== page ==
Property prices have risen in China at a rapid pace in the last 15–20 years. This has made housing unaffordable for millions of people where the most affected ones are those in lower income segments. This is something that the Communist Party of China (CPC) doesn’t want to happen.
However, this is majorly a result of their doing. For quite some years, the Chinese government has facilitated easy financing options for companies like Evergrande which is one of the largest real estate groups in China.
These companies take cheap debt to expand land parcels across the country. The land stock is fixed and this buying has created a scarcity. When this scarcity was further pushed, it has led to an increase of land prices which has fed into the boom in property prices.
Now, to address the problem we have to see the root cause which is the property developers and their appetite for debt. Earlier this year, the CPC outlined a three-red line policy to deter real estate companies from taking excess credit.
The state picked a few companies to force an audit. Through the audit, they wanted to know if these companies were breaching a list of three debt-related indicators . It involves things like net gearing ratio and Liability to asset ratio. Each breach meant that the company got a penalty point.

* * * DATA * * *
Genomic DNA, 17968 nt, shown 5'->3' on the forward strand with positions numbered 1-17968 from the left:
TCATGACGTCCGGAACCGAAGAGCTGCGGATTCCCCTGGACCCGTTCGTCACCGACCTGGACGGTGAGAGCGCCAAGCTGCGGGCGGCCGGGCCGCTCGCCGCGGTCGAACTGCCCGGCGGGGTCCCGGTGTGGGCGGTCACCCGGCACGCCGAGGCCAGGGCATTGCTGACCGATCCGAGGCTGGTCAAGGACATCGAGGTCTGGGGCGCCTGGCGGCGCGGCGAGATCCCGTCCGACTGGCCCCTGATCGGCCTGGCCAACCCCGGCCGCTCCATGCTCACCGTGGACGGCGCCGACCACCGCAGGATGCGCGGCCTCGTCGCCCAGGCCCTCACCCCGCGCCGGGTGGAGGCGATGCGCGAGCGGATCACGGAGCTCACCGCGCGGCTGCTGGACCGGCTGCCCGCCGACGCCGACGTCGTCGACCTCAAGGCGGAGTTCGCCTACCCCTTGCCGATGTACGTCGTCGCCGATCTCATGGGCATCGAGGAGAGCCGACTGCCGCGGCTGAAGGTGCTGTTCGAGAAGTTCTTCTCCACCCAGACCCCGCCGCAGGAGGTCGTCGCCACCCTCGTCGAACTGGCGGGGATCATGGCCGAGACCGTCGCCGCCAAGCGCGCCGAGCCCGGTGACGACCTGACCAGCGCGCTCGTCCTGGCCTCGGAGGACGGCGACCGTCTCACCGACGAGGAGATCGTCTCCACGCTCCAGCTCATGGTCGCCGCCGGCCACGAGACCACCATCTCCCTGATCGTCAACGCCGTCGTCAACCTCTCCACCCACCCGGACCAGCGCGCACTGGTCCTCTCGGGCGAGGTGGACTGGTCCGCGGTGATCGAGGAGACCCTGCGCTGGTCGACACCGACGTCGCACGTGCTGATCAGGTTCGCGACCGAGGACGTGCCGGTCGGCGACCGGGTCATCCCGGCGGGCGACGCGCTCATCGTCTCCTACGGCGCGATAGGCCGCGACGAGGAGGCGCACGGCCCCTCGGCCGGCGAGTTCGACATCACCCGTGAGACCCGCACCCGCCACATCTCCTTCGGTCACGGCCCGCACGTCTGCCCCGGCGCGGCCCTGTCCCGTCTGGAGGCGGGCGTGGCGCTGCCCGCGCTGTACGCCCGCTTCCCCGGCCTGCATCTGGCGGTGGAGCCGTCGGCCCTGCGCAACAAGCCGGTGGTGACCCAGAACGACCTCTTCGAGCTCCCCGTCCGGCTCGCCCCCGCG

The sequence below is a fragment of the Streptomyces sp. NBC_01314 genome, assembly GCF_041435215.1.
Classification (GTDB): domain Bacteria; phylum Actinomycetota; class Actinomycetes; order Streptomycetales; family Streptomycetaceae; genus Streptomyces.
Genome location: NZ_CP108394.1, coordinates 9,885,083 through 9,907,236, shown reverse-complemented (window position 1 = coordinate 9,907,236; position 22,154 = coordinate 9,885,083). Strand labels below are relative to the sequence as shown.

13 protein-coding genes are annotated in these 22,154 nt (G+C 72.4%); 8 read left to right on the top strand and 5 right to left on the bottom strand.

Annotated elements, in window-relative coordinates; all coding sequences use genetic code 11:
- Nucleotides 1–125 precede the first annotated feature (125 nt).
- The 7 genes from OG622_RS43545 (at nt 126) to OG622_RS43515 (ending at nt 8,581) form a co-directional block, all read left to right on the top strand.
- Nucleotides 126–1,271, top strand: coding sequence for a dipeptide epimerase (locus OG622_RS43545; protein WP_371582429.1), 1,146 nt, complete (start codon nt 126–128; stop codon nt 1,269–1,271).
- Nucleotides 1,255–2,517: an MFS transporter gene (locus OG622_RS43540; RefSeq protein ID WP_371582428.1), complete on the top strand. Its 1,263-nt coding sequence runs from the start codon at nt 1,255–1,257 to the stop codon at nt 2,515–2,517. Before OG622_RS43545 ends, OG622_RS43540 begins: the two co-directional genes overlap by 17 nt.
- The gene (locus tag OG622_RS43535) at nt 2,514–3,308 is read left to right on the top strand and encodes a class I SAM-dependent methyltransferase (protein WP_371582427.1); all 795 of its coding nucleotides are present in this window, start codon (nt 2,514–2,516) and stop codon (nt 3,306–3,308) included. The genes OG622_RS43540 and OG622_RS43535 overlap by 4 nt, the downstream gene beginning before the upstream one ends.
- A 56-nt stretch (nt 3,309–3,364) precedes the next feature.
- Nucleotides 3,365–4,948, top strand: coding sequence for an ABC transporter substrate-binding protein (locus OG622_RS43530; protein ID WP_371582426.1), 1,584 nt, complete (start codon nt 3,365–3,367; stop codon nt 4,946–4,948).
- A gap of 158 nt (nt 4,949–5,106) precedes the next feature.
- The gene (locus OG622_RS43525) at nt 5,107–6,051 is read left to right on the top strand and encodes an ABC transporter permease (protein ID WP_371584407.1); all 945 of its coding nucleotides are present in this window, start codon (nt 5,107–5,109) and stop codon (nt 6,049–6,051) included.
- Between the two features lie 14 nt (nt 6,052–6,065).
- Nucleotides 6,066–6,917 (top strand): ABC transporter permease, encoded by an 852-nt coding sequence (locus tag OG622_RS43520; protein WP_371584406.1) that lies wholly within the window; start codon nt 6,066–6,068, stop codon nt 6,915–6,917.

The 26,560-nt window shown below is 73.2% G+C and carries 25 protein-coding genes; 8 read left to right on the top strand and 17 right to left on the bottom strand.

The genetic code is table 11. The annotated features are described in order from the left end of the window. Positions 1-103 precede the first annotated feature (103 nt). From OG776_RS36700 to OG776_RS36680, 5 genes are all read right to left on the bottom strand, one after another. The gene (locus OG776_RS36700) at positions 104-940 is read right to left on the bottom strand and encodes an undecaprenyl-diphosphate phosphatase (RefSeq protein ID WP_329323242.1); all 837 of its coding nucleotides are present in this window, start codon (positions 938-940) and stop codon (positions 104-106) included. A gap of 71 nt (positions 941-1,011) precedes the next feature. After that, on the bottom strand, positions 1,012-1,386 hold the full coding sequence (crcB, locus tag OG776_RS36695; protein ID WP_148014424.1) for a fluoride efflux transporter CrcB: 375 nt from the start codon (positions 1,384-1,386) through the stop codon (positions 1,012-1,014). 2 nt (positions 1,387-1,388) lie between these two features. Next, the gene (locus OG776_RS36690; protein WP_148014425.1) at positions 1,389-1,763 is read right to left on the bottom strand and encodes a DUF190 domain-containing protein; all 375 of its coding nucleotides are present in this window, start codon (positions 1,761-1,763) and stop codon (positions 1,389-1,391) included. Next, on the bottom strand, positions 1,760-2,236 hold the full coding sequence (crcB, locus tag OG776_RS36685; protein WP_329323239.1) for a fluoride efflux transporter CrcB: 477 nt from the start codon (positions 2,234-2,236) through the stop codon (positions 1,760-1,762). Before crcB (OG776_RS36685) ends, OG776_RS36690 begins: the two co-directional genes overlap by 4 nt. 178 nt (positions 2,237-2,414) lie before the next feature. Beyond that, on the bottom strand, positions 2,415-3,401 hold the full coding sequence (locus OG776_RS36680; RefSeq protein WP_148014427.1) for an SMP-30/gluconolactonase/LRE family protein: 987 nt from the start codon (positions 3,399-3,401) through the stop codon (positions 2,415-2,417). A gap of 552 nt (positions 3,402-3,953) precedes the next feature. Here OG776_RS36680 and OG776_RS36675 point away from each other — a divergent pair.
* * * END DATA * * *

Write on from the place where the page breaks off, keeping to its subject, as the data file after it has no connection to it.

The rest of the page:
Here is a handy chart from a UBS report explaining the implications-
If red line is breached, then the company has to slow down on taking new debt. If all three red lines are breached, then the company has to stop taking debt altogether.
This is what happened with Evergrande.
Evergrande has been so indebted that they now have liabilities to the tune of $300 billion. They can’t borrow anymore and the funding taps have all but closed.
A total collapse of the Evergrande group won’t be good for anyone. There are many other stakeholders involved in the supply chain like there are suppliers waiting for payments, banks hoping to see their loans repaid, homebuyers praying that their unfinished home sees the light of day.
If Evergrande goes bankrupt, the implications will spread far and wide. Real estate prices could come crashing down as developers try to get rid of unsold homes.
Nearly 70% of Chinese household wealth is there in the real estate sector and a sudden downturn in prices could mean erosion of wealth. Hence, this is a major problem for the economy in general.
Communist Party has the resources and the political willpower to mitigate a catastrophe and maybe that’s precisely what they plan on doing. Also,it is important to know that the real estate crisis in China can impact some nations but it’s unlikely to be as damaging as the 2008 financial crisis.
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